Memories of You
Memories of you: when someone made a joke or said something slightly offensive you would always say: “Stop!!!” When we walk in the field service, preaching door-to-door, you would always carry your linen parasol with you. When you walk, you would always take your time. Taking every step ever so careful. Now, thinking back, I’m not sure if that’s just the way you walked or that you were in pain.
You left us on 18th of March, this year. I remember waiting at home for mom and dad. Dad had to work late that day. When mom finally came home, first thing she asked was: “Did dad called you?” Immediately, I sensed that something was wrong. Next thing she said was: “Look at my eyes.” Her eyes were red, glassy and some tears were running down her face. I thought she had lost her job. Then she said: “Tante Stella has passed away.” And she opened her arms to me. I hugged her, and she began to cry. But I didn’t. Not really. Because, how could you die? How could you be gone, if you were always here?
The days leading up to your funeral, I would ask myself why I didn’t cry like my mother. Was it because I have been to a lot of funerals lately? Has my heart become cold? Or, was it the fact that I knew you weren’t gone forever, and that I will soon see you again in Paradise? You meant so much to me, and yet, I didn’t cry that much.
I kept replaying every memory I had of you. Afraid that maybe I started letting go of you already. Your voice when you said: “Stop!!!”, and then, how you would cover your mouth, bow your head and start laughing. Your parasol. Your walk. How you always gave nice comments during the meetings at the Kingdom Hall. I didn’t want to forget.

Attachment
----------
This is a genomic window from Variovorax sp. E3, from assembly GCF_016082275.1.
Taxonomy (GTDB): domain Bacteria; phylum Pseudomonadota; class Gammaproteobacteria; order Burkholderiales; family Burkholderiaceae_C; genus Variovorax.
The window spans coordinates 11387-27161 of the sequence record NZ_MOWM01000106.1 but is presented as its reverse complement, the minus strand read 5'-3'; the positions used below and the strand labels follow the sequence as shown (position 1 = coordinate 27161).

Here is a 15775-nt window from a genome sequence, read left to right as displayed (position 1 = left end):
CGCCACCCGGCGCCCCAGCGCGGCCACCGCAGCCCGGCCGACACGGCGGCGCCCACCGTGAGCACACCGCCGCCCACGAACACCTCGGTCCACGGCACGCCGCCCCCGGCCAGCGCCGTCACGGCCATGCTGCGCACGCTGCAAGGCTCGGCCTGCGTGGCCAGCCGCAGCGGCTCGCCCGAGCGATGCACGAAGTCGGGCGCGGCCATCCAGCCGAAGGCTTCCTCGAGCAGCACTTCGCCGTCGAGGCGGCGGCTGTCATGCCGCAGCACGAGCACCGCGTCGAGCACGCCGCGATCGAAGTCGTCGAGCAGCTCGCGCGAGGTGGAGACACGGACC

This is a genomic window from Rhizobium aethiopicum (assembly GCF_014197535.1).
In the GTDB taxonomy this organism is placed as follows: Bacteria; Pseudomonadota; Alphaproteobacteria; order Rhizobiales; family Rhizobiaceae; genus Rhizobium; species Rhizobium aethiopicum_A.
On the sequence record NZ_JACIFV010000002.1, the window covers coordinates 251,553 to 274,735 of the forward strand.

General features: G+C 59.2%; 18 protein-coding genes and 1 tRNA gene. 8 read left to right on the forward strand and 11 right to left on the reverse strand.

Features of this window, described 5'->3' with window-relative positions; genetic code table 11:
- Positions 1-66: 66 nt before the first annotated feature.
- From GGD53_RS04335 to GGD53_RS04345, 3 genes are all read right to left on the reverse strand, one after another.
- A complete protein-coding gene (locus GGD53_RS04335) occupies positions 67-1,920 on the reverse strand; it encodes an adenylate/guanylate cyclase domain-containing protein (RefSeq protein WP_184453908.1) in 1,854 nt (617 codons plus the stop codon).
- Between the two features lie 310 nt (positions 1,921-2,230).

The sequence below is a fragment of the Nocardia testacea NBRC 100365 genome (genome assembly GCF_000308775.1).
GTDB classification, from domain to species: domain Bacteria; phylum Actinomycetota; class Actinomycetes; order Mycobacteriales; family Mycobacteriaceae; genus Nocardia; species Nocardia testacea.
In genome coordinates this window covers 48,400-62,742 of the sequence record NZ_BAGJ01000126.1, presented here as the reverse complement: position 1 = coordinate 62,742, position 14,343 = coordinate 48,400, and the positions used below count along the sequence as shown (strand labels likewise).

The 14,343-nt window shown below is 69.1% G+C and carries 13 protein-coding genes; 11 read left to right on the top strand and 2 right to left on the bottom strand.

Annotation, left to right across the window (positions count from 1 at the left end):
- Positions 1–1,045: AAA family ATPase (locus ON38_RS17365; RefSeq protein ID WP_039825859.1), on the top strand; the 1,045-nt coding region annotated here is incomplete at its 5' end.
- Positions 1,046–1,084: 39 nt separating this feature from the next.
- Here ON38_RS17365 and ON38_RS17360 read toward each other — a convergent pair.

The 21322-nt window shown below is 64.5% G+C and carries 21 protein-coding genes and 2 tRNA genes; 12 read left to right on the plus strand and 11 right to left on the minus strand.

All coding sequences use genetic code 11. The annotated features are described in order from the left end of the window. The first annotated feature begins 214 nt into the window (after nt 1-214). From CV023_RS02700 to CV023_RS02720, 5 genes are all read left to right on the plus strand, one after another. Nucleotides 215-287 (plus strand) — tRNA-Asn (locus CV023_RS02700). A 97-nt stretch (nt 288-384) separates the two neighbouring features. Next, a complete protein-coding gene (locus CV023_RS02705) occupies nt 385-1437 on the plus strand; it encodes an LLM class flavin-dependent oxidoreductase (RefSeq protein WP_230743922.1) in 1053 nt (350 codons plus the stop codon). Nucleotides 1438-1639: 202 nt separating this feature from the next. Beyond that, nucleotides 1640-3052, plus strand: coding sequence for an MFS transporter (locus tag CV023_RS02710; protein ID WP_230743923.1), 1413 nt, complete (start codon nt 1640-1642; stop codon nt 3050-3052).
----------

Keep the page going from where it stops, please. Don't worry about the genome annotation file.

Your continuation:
The funeral was on March 24th. My mother always believed that it’s important to keep the coffin open, so people can see the deceased. Because it will help you mourn. I never believed her. But man was she right. I have never felt pain like that. I was heartbroken. And yes, I finally cried. But then, the part of the service came where you sang the song 111, titled: ‘He Will Call’. And so we began:
“Life, like a mist, appears for just a day,
Then disappears tomorrow.
All that we are can quickly fade away,
Replaced with tears and sorrow.
If a man should die, can he live again?
Hear the promise God has made:”
As you can imagine we started to cry, but we kept singing. Now came the chorus, and I began to heal:
“He will call; The dead will answer.
They shall live at his command.
For he will have a longing
For the work of his own hand.
So have faith, and do not wonder,
For our God can make us stand.
And we shall live forever,
As the work of his own hand.”
When someone dies, you try to remember every last memory you have of them. How you felt when they were around you, how they reacted to certain situations, how they spoke. You try to remember everything about them because it feels like: with losing this person, along with them, you lose the memories you have of them. Every time someone passes away, it’s just another reminder of how death is not, and will never be natural. But, Revelations 21:4 promises: “…he will wipe out every tear from their eyes, and death will be no more, neither will mourning nor outcry nor pain be anymore. The former things have passed away.” So, I have a lot of memories of you. I may or may not lose some of them. But if I do, it will be okay, because: we’ll just have to make new ones, in the near Paradise.